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The Dead Father (Guy Maddin) 1986   

Guy Maddinís The Dead Father is a superb short film and his first. In only twenty-six minutes, it etches a portrait of familial strife and neurotic obsession thatís as poignant as incisive as any that cinema has to offer outside of Bergman. That flattering description doesnít exactly do the film justice, however, since it neglects to mention the stylistic adventurousness and quirky sensibilities that are found here. Shot in black-and-white, the movie feels like a low budget 50ís era melodrama, complete with minor technical imperfections. The quality of the picture has been artificially degraded, and the sound fades in and out, demonstrating an analogue uncertainty. The effect of these stagy flaws becomes startlingly emotional when the subject matter of the movie is considered. The filmís unnamed protagonist (designated only as ďThe SonĒ) narrates the film, reminiscing about his deceased father, who wouldnít quite stay dead when he was supposed to. Like the work of fellow surrealist David Lunch, Maddin encapsulates the overbearing presence of the father figure by loading the screen with 50ís nostalgia. Since the oppressors (fathers) believed in the power of 50ís melodrama to provoke emotion and the power of a peanut butter and jelly sandwich to nourish, their presence here next to the beleaguered son seems downright ominous. More than most filmmakers, Maddin has the ability to recognize the archetypes of cinema and pop culture, and then turn them upside down and against us in a pointed attack.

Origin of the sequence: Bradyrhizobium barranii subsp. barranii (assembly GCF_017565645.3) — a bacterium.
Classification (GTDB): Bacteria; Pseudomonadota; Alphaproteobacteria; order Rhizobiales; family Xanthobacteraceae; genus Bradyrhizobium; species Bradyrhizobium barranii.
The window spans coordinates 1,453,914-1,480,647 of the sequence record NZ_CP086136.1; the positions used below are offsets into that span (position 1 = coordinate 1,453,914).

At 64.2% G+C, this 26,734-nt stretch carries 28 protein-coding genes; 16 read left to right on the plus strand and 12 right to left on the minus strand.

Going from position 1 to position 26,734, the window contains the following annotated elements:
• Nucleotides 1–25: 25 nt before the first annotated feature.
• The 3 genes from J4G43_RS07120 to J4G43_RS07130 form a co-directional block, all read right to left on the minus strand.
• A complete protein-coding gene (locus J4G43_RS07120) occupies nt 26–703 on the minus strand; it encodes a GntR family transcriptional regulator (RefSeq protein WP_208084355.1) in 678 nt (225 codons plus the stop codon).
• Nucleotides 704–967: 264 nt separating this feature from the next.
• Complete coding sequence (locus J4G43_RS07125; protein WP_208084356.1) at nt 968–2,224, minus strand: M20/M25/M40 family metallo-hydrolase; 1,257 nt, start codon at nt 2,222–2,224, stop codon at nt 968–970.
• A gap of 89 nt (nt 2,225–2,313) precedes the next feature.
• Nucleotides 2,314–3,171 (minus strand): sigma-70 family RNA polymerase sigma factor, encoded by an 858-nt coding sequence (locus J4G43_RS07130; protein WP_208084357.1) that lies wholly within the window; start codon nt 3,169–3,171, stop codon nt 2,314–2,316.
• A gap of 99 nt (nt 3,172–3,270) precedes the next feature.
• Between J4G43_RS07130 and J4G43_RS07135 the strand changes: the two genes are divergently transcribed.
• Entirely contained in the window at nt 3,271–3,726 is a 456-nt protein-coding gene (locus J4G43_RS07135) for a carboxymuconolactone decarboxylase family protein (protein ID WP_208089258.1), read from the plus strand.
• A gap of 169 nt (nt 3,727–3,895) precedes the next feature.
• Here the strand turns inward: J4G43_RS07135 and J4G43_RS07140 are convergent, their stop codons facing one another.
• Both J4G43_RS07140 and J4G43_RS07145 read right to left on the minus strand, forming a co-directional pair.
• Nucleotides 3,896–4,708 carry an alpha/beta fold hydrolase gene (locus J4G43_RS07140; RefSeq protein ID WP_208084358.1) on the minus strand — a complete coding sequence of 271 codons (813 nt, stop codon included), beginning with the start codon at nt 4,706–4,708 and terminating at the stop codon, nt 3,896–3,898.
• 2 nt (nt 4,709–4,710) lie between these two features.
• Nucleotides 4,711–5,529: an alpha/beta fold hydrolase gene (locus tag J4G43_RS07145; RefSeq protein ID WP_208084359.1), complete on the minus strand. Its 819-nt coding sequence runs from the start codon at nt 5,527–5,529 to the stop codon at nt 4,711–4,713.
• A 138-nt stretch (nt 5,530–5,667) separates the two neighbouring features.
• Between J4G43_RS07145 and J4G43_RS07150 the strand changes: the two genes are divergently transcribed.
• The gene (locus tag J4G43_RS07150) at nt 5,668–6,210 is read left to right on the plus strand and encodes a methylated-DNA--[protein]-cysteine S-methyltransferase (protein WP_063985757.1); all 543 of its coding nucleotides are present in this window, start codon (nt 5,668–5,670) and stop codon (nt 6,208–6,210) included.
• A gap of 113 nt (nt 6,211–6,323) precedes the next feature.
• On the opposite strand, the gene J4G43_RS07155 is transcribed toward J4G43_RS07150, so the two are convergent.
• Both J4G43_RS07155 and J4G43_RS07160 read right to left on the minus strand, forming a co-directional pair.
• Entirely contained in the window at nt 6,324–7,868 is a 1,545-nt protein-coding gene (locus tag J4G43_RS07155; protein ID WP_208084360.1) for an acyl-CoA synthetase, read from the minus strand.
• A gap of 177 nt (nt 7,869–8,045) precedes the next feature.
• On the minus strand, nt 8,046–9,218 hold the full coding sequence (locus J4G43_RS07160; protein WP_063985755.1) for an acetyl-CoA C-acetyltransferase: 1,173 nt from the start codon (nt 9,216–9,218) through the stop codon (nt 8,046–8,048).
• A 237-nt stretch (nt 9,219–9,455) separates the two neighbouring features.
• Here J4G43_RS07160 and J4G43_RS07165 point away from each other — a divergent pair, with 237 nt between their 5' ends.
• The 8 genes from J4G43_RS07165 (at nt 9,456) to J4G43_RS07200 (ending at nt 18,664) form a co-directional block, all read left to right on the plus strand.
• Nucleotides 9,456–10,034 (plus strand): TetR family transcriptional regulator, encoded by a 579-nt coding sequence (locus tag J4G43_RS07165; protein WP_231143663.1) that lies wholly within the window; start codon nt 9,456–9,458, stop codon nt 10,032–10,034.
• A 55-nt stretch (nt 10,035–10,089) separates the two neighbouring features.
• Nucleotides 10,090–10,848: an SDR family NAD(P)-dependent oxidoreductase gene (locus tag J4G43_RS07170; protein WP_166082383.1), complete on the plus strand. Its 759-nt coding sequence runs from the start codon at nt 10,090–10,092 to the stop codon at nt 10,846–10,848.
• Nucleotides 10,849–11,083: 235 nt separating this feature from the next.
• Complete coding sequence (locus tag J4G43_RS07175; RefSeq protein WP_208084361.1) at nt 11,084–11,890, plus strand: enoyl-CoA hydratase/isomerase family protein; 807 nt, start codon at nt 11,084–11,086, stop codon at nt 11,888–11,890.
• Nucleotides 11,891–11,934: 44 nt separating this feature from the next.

The cumulative effect of Maddinís combinations of humorous kitsch, dream imagery, and the grounding reality of family life is absolutely remarkable. The director yields these modern day totems with the full power that they contain. Lesser directors like Spielberg simply use those powers at face value when they borrow them, but Maddinís mind warps them into something greater than they ever were. That thereís little here that is remarkable in the way of special effects, visual flourishes, or quality acting (the son cannot hear his dead father, so the actor that plays him has no lines) stands as a further testament to the skilled assurance shown in Maddinís direction. Without much in the way of the elements most filmmakers use to move us, Maddin manages to move us anyway. As a result, the film feels somehow purer than most. The filmís corny music cures are milked to the max for their comic potential, but they also function simultaneously on the level that they were originally intended to. Just as the juxtaposition of the fatherís corpse onto the dining room table (a lovely metaphor, since thatís the center of the nuclear household and the death is clearly weighing down upon the familyís nerves) riles up our feelings that things arenít right here, the cloying music soothes and sympathizes with our vicarious pain as it rankles us for being so arbitrary, inappropriate, and insufficient. I could easily go on about Maddinís accomplishments here. Surely, a film as densely layered as The Dead Father warrants multiple close viewings, but its accessible nature and short running time make me think that such a task might be better left up to the individual. 

* * * * 


Jeremy Heilman